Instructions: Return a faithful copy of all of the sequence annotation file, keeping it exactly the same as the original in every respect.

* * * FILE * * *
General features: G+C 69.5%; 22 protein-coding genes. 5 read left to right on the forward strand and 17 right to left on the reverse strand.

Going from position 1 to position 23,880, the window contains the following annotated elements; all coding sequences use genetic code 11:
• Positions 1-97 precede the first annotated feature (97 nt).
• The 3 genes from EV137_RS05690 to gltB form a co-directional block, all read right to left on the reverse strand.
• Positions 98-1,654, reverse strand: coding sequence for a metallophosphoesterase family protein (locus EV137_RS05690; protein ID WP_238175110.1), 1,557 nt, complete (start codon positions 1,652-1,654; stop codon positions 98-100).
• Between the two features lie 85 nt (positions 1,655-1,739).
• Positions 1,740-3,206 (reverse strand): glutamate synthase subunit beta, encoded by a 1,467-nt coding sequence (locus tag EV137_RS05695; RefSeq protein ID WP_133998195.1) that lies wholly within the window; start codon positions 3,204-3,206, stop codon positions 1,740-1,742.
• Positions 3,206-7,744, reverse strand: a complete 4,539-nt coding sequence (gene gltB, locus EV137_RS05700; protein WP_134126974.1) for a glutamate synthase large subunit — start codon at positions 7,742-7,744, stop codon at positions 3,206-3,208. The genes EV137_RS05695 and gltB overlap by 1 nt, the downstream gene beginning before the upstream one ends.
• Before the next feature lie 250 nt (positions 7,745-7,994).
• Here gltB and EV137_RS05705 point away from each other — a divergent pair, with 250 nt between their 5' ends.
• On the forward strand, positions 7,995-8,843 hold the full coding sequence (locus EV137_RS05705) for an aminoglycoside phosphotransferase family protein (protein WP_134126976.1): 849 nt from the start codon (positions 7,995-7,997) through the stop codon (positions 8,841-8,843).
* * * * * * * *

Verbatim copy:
General features: G+C 69.5%; 22 protein-coding genes. 5 read left to right on the forward strand and 17 right to left on the reverse strand.

Going from position 1 to position 23,880, the window contains the following annotated elements; all coding sequences use genetic code 11:
• Positions 1-97 precede the first annotated feature (97 nt).
• The 3 genes from EV137_RS05690 to gltB form a co-directional block, all read right to left on the reverse strand.
• Positions 98-1,654, reverse strand: coding sequence for a metallophosphoesterase family protein (locus EV137_RS05690; protein ID WP_238175110.1), 1,557 nt, complete (start codon positions 1,652-1,654; stop codon positions 98-100).
• Between the two features lie 85 nt (positions 1,655-1,739).
• Positions 1,740-3,206 (reverse strand): glutamate synthase subunit beta, encoded by a 1,467-nt coding sequence (locus tag EV137_RS05695; RefSeq protein ID WP_133998195.1) that lies wholly within the window; start codon positions 3,204-3,206, stop codon positions 1,740-1,742.
• Positions 3,206-7,744, reverse strand: a complete 4,539-nt coding sequence (gene gltB, locus EV137_RS05700; protein WP_134126974.1) for a glutamate synthase large subunit — start codon at positions 7,742-7,744, stop codon at positions 3,206-3,208. The genes EV137_RS05695 and gltB overlap by 1 nt, the downstream gene beginning before the upstream one ends.
• Before the next feature lie 250 nt (positions 7,745-7,994).
• Here gltB and EV137_RS05705 point away from each other — a divergent pair, with 250 nt between their 5' ends.
• On the forward strand, positions 7,995-8,843 hold the full coding sequence (locus EV137_RS05705) for an aminoglycoside phosphotransferase family protein (protein WP_134126976.1): 849 nt from the start codon (positions 7,995-7,997) through the stop codon (positions 8,841-8,843).